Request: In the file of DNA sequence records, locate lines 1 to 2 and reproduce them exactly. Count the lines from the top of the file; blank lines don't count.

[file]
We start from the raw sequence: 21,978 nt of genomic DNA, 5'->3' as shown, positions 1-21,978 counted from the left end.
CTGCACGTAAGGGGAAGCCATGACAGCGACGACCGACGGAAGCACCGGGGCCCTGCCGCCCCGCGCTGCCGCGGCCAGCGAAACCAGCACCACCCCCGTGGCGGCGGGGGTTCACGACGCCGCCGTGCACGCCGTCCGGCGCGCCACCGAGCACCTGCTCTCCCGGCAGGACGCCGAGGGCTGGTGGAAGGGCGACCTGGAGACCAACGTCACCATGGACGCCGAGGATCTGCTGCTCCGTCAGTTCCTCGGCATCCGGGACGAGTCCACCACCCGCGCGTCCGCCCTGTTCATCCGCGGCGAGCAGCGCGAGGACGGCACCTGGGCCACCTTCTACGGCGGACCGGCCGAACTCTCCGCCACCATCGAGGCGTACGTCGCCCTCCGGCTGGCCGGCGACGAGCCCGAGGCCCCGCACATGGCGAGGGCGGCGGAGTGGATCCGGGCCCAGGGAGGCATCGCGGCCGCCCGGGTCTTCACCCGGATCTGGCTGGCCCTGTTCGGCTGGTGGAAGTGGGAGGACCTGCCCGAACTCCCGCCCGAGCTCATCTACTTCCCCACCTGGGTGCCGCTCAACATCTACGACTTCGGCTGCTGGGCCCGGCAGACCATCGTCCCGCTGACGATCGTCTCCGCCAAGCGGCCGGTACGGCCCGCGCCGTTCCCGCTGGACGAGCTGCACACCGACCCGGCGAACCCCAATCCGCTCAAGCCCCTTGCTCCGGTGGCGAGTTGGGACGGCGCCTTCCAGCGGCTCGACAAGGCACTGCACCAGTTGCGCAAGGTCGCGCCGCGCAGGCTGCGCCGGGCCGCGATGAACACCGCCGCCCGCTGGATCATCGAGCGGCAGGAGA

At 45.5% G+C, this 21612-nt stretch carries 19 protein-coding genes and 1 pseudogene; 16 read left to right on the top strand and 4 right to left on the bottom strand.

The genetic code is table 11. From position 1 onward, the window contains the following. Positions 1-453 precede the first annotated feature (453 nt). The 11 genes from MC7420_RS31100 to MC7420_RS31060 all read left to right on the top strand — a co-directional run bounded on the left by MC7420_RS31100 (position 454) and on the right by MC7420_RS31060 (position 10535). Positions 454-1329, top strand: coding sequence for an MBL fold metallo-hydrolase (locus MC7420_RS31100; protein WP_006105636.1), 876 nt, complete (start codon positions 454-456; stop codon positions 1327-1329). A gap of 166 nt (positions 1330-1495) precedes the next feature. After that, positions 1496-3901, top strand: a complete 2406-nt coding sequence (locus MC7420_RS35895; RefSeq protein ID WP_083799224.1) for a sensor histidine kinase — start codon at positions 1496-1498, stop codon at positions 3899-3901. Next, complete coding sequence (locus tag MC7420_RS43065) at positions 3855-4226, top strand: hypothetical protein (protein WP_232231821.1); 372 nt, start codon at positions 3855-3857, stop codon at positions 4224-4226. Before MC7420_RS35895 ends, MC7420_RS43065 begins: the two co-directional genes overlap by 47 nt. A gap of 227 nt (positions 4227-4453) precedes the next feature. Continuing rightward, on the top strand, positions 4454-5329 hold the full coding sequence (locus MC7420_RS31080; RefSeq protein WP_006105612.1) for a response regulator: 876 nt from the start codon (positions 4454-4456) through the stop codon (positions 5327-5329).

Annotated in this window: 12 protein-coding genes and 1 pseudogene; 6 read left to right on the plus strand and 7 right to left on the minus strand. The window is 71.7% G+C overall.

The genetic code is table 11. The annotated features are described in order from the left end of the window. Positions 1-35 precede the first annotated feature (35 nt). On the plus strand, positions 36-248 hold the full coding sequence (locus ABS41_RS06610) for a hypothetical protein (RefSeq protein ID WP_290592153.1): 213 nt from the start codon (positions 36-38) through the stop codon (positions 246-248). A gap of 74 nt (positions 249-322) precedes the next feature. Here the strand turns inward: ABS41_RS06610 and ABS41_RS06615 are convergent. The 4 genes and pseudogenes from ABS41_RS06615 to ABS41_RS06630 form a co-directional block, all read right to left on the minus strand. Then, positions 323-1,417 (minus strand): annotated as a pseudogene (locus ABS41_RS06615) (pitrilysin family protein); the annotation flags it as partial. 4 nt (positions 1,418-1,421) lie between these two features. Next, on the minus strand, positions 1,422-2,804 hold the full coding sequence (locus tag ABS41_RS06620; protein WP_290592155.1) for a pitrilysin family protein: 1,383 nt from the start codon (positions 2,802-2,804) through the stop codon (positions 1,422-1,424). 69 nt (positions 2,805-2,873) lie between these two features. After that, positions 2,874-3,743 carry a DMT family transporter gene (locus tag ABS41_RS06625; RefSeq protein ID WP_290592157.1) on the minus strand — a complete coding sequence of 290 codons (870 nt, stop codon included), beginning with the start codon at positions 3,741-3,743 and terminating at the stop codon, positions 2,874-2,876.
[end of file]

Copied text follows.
We start from the raw sequence: 21,978 nt of genomic DNA, 5'->3' as shown, positions 1-21,978 counted from the left end.
CTGCACGTAAGGGGAAGCCATGACAGCGACGACCGACGGAAGCACCGGGGCCCTGCCGCCCCGCGCTGCCGCGGCCAGCGAAACCAGCACCACCCCCGTGGCGGCGGGGGTTCACGACGCCGCCGTGCACGCCGTCCGGCGCGCCACCGAGCACCTGCTCTCCCGGCAGGACGCCGAGGGCTGGTGGAAGGGCGACCTGGAGACCAACGTCACCATGGACGCCGAGGATCTGCTGCTCCGTCAGTTCCTCGGCATCCGGGACGAGTCCACCACCCGCGCGTCCGCCCTGTTCATCCGCGGCGAGCAGCGCGAGGACGGCACCTGGGCCACCTTCTACGGCGGACCGGCCGAACTCTCCGCCACCATCGAGGCGTACGTCGCCCTCCGGCTGGCCGGCGACGAGCCCGAGGCCCCGCACATGGCGAGGGCGGCGGAGTGGATCCGGGCCCAGGGAGGCATCGCGGCCGCCCGGGTCTTCACCCGGATCTGGCTGGCCCTGTTCGGCTGGTGGAAGTGGGAGGACCTGCCCGAACTCCCGCCCGAGCTCATCTACTTCCCCACCTGGGTGCCGCTCAACATCTACGACTTCGGCTGCTGGGCCCGGCAGACCATCGTCCCGCTGACGATCGTCTCCGCCAAGCGGCCGGTACGGCCCGCGCCGTTCCCGCTGGACGAGCTGCACACCGACCCGGCGAACCCCAATCCGCTCAAGCCCCTTGCTCCGGTGGCGAGTTGGGACGGCGCCTTCCAGCGGCTCGACAAGGCACTGCACCAGTTGCGCAAGGTCGCGCCGCGCAGGCTGCGCCGGGCCGCGATGAACACCGCCGCCCGCTGGATCATCGAGCGGCAGGAGA